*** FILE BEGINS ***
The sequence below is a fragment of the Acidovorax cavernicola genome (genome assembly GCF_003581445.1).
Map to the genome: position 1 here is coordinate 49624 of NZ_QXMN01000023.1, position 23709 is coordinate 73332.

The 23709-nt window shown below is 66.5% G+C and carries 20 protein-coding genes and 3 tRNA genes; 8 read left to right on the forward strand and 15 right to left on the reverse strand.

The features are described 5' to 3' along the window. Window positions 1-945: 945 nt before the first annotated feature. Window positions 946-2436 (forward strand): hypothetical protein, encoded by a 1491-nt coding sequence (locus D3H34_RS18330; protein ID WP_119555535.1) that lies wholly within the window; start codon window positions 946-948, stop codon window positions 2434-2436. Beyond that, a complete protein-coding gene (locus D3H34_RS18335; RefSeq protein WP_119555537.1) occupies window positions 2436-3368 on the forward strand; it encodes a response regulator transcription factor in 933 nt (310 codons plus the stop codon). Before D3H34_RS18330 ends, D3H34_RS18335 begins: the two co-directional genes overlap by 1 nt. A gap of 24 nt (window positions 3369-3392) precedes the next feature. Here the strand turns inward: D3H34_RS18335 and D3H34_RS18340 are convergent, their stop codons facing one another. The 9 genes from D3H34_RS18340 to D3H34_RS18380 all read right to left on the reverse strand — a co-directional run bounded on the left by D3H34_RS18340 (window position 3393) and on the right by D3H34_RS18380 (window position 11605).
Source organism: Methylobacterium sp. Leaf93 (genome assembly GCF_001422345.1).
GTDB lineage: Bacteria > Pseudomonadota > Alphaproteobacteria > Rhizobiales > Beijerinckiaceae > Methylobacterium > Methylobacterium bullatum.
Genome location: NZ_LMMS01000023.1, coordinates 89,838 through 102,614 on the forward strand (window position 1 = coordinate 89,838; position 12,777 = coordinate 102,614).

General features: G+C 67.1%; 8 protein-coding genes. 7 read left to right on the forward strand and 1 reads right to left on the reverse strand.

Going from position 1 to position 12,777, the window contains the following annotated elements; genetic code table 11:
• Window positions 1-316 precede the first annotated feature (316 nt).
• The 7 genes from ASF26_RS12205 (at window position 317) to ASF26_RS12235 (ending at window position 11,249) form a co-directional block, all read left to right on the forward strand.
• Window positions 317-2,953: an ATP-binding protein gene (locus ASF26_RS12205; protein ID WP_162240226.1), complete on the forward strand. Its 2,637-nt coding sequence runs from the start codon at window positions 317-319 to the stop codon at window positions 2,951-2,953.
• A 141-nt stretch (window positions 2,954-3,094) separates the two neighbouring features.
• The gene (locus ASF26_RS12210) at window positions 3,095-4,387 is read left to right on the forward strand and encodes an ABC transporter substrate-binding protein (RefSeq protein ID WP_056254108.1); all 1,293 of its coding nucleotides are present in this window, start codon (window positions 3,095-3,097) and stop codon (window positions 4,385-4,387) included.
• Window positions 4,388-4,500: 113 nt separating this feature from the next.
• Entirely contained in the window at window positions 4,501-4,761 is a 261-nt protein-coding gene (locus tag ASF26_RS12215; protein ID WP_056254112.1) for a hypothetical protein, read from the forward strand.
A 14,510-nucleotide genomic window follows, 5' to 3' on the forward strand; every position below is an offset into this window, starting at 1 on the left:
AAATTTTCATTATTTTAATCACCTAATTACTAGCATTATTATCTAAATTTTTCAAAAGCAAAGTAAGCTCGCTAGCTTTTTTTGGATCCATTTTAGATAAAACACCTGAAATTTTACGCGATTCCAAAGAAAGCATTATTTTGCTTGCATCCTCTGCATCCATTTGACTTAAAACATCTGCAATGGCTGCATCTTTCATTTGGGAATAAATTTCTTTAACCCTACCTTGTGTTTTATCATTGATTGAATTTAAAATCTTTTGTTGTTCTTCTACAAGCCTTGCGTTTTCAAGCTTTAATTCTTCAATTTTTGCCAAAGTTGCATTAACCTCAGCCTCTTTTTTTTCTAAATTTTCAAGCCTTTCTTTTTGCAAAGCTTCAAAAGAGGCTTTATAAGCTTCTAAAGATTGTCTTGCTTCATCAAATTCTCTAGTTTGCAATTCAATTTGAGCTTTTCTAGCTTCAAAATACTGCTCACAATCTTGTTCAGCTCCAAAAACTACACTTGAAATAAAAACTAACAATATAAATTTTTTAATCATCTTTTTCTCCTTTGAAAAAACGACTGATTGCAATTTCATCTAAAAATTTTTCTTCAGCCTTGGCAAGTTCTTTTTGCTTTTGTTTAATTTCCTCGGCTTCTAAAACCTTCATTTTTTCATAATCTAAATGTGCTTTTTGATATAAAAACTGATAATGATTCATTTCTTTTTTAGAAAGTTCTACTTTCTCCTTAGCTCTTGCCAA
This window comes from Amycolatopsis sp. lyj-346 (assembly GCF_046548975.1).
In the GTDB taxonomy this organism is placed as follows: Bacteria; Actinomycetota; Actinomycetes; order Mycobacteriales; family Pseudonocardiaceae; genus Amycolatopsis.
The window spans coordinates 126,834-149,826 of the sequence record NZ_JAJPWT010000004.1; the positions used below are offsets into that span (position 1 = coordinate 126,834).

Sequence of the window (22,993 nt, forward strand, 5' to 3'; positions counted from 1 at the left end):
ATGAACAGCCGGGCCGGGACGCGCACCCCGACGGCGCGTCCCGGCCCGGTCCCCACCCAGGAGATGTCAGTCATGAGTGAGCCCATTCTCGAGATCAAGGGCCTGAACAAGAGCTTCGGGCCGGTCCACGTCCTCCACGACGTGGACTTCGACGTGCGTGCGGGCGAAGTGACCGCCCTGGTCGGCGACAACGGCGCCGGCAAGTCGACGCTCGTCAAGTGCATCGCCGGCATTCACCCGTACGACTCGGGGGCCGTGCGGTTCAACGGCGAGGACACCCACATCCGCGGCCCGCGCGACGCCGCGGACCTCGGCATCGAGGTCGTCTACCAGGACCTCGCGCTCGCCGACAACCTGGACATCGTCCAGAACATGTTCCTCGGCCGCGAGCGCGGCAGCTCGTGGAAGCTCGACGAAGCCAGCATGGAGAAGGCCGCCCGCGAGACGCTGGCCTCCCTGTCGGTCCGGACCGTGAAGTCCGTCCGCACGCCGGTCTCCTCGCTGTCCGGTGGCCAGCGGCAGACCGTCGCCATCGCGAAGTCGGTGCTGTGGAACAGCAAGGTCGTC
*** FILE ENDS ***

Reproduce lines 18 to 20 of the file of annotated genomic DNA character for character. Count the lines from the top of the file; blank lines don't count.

AAATTTTCATTATTTTAATCACCTAATTACTAGCATTATTATCTAAATTTTTCAAAAGCAAAGTAAGCTCGCTAGCTTTTTTTGGATCCATTTTAGATAAAACACCTGAAATTTTACGCGATTCCAAAGAAAGCATTATTTTGCTTGCATCCTCTGCATCCATTTGACTTAAAACATCTGCAATGGCTGCATCTTTCATTTGGGAATAAATTTCTTTAACCCTACCTTGTGTTTTATCATTGATTGAATTTAAAATCTTTTGTTGTTCTTCTACAAGCCTTGCGTTTTCAAGCTTTAATTCTTCAATTTTTGCCAAAGTTGCATTAACCTCAGCCTCTTTTTTTTCTAAATTTTCAAGCCTTTCTTTTTGCAAAGCTTCAAAAGAGGCTTTATAAGCTTCTAAAGATTGTCTTGCTTCATCAAATTCTCTAGTTTGCAATTCAATTTGAGCTTTTCTAGCTTCAAAATACTGCTCACAATCTTGTTCAGCTCCAAAAACTACACTTGAAATAAAAACTAACAATATAAATTTTTTAATCATCTTTTTCTCCTTTGAAAAAACGACTGATTGCAATTTCATCTAAAAATTTTTCTTCAGCCTTGGCAAGTTCTTTTTGCTTTTGTTTAATTTCCTCGGCTTCTAAAACCTTCATTTTTTCATAATCTAAATGTGCTTTTTGATATAAAAACTGATAATGATTCATTTCTTTTTTAGAAAGTTCTACTTTCTCCTTAGCTCTTGCCAA
This window comes from Amycolatopsis sp. lyj-346 (assembly GCF_046548975.1).
In the GTDB taxonomy this organism is placed as follows: Bacteria; Actinomycetota; Actinomycetes; order Mycobacteriales; family Pseudonocardiaceae; genus Amycolatopsis.